Leaked roadmap forecasts 28-nm Fermi shrinks for 2012

We already know that Kepler, Nvidia’s next-gen 28-nm GPU, isn’t scheduled to enter production until next year. Well, the folks at SemiAccurate have now gotten some dirt on a batch of other 28-nm parts Nvidia has in the pipeline. Those products are said to be shrinks of existing Fermi GPUs, and their production schedules purportedly suggest Kepler won’t hit stores until March 2012 at the earliest.

SemiAccurate shows a list of 10 upcoming 28-nm mobile parts with power envelopes as low as 15-20W and as high as 70-75W. Memory interfaces will range from 64 to 256 bits in width, and they’ll be connected to as much as 2GB of GDDR5 RAM on higher-end offerings. Other details are slim; the site says some information is "a bit blurred to protect the exact sub-species of mole involved," so I assume that’s intentional.

The most interesting nuggets of information are perhaps the sampling and mass production time frames. Seven of these Nvidia GPUs will start sampling in early October, and those same parts are due to be mass produced in late December. SemiAccurate predicts that Nvidia’s Kepler offerings "will trail the above by at least three months, likely more." You do the math.

We’d recommend taking that information with a grain of salt, of course. That said, if SemiAccurate is right, then Nvidia won’t have any 28-nm GPUs out this year. AMD, meanwhile, has gone on record to say it will "deliver" 28-nm products this year. We’ll just have to see how all of these predictions pan out.

Comments closed
    • dashbarron
    • 8 years ago

    So are the updates to the Fermi chips going to be all mobile or some desktop variants as well? I didn’t derive much from SemiAccurate-not sure I ever do.

    And a March release? Out. Glad I pulled the trigger on a released card, not sure I could wait with shiny new games like BF3 coming out.

      • Game_boy
      • 8 years ago

      I think Charlie said the purpose of this was cost-cutting on the OEM side, not raising performance, so it’s only mobile and even if it was desktop don’t expect retail cards for a while.

      When I saw the actual next gen will be Q2 or later I was also glad I bought recently.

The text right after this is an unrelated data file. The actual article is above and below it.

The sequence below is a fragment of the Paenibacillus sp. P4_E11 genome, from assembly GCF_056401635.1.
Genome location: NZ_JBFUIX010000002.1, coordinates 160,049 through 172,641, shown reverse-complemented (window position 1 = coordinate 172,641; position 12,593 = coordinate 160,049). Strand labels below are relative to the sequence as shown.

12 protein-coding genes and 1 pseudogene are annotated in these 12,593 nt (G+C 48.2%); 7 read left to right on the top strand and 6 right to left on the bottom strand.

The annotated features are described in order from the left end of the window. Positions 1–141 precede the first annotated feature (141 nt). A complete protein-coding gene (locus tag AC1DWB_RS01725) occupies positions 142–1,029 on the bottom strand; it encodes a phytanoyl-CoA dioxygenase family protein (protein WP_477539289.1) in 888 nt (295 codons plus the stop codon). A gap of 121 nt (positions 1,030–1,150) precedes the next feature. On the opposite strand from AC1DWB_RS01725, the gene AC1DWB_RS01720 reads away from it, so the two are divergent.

• dashbarron
        • 8 years ago

        Ditto. What did you purchase?

    • BlackStar
    • 8 years ago

    >=15W for a mobile chip? Isn’t that a tad high?

      • OneArmedScissor
      • 8 years ago

      Not even remotely. It’s not a “chip.” It’s a ton of chips on a PCB. Think about everything that has to be there even on the lowest end graphics cards.

      [url<]http://en.wikipedia.org/wiki/Comparison_of_Nvidia_graphics_processing_units#GeForce_500M_.285xxM.29_series[/url<] [url<]http://en.wikipedia.org/wiki/Comparison_of_AMD_graphics_processing_units#Radeon_HD_6xxxM_Series[/url<]

        • BlackStar
        • 8 years ago

        Yes, but are these low-end solution any better than what’s integrated into CPUs these days (Llano, etc)? Because the specs for the GT520 and 63×0/64×0 don’t really look 15W worth of better to me…

    • dpaus
    • 8 years ago

    I really don’t care how many nanometers wide the circuit traces in my GPU are; I care about performance within reasonable power requirements. Fermi always delivered great power; it was it’s horrendous appetite for electricity that put me off it. If this process shrink solves that (as it seems it would), then it just comes down to raw performance vis-a-vis new AMD parts.

      • kamikaziechameleon
      • 8 years ago

      Nvidia’s drivers function better with workstation apps like solid works and adobe CS. I love AMD consumer cards for gaming but they can’t compete with the flexibility of Nvidias driver set.

        • BlackStar
        • 8 years ago

        [quote<]I love AMD consumer cards for gaming but they can't compete with the flexibility of Nvidias driver set.[/quote<] Or the [url=http://www.zdnet.com/blog/hardware/warning-nvidia-19675-drivers-can-kill-your-graphics-card/7551<]hardware-killing[/url<] bugs.

          • NeelyCam
          • 8 years ago

          Those HD5870s are STILL freezing/crashing on my friend’s PC, and he’s updated the driver every single time a new one comes out in hopes getting rid of that issue… just to be disappointed again and again.

          When will AMD learn to write decent graphics drivers?

            • hansmuff
            • 8 years ago

            If your friend can’t get a 5870 to work, chances are something else is wrong or the card is defective. AMD drivers have their issues, yes, but they aren’t so bad that they constantly freeze/crash machines. I’ve seen ONE real bug that was noticeable, that was the ‘cursor lag’ at the top right of the screen.

            It has been fixed in 11.6 and 11.7.

            They may have some other odd issues, but nothing so critical that it crashes/freezes. I’d check the power supply or replace the card. There’s more to that problem than drivers.

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